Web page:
Two in three Japanese to vote against Abe in planned snap elections

Two in three Japanese to vote against Abe in planned snap elections

On Tuesday, U.S. President Donald Trump warned North Korea in his speech to the U.N. that the United States would "totally destroy" the country if threatened.

At a time of national crisis over North Korea, Japanese voters may see it as a "cynical and opportunistic move" created to divert attention from a series of scandals that weighed on Abe's popularity, warned Sano.

Trump's explicit mention in his speech of the North's abduction of Japanese in the 1970s and 1980s was a major demonstration of the closeness between the two leaders.

Abe's speech came a day after President Donald Trump threatened to "totally destroy" North Korea if it attacks the US or its allies.

Chief Cabinet Secretary Yoshihide Suga has said: "We greatly appreciate President Trump's approach to changing North Korea's policy stance, denuclearising the country and calling on the worldwide community, including China and Russian Federation, for their cooperation toward strengthening pressure on North Korea". South Korean President Moon Jae-in has repeatedly called on North Korea to enter into dialogue over its nuclear program.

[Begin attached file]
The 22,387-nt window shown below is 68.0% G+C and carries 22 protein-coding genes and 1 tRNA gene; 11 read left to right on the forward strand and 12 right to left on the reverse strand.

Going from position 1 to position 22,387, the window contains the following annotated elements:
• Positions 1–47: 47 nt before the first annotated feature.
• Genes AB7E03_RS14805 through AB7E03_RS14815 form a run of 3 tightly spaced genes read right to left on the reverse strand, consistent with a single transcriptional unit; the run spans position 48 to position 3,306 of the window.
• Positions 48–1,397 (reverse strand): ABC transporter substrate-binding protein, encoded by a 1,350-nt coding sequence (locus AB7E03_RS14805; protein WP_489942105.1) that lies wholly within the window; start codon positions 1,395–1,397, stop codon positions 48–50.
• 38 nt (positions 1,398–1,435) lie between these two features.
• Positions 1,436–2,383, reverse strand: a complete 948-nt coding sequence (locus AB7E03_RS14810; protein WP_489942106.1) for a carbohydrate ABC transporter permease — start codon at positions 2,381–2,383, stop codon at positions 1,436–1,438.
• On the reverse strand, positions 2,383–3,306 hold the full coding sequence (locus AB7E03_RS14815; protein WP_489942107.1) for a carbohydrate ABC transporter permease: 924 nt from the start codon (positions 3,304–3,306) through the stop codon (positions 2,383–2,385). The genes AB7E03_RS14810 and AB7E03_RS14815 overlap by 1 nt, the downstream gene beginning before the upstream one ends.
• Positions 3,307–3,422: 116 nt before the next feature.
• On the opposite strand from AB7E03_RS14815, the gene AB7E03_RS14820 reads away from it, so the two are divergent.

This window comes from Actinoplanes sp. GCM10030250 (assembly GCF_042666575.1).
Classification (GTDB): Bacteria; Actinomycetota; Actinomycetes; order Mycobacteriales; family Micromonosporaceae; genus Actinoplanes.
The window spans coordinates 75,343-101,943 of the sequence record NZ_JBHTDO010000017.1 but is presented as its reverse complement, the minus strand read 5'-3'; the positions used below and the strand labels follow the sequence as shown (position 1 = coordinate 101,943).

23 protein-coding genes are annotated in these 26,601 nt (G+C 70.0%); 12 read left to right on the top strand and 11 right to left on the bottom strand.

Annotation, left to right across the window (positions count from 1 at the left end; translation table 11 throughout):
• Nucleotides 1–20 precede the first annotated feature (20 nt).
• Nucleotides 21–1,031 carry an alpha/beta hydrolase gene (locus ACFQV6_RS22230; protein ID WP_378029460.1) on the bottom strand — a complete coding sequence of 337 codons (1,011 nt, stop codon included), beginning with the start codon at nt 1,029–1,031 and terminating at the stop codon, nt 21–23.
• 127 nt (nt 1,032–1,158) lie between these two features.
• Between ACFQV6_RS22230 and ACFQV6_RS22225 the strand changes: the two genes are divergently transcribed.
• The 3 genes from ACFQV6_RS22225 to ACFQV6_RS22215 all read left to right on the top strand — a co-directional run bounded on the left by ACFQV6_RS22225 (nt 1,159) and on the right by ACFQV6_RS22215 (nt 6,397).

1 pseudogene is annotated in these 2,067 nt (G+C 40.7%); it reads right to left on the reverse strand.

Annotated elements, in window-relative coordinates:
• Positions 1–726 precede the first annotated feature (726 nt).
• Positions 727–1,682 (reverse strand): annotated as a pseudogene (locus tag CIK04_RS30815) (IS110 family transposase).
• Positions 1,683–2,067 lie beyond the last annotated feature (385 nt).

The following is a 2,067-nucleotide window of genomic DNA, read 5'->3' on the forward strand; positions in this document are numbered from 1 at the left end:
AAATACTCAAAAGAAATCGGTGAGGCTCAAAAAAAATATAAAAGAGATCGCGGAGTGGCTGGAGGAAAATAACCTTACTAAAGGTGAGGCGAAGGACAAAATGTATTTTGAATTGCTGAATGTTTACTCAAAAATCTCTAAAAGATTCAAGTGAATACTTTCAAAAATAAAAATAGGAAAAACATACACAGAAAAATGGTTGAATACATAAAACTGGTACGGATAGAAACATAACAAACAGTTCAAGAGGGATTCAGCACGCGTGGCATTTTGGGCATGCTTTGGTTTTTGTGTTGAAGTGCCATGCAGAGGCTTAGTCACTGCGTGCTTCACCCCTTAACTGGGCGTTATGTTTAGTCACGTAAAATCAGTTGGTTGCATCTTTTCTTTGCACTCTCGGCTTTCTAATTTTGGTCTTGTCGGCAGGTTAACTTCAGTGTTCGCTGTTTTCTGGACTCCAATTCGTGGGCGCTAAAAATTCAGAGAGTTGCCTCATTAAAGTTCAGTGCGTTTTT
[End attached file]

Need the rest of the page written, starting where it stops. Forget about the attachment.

The Abe administration bristled at South Korea's decision Thursday to send humanitarian aid to North Korea through United Nations agencies, with Japanese officials quoting Abe as having "called for South Korea to act with caution" in the three-way summit.

China appeared to heed Washington's call Thursday, with Trump expressing gratitude for what he said was the Chinese central bank's decision to order commercial banks to stop doing business with North Korea.

Political tensions intensified further on Friday over Prime Minister Shinzo Abe's envisaged breakup of the House of Representatives next week for a snap election in October of the lower chamber of the Diet.

Abe is expected to hold a news conference after meeting with party executives and will likely put pledges to spend on education and child care, stay tough on North Korea and revise the constitution at the forefront of his campaign.

Nevertheless, one fifth of those polled said they were still undecided, potentially opening the door for gains by a new party formed by allies of the popular mayor of Tokyo Yuriko Koike, which will field dozens of candidates.

Mr Abe is thought to be wanting to capitalise on a role of strong leadership in a time of crisis with North Korea.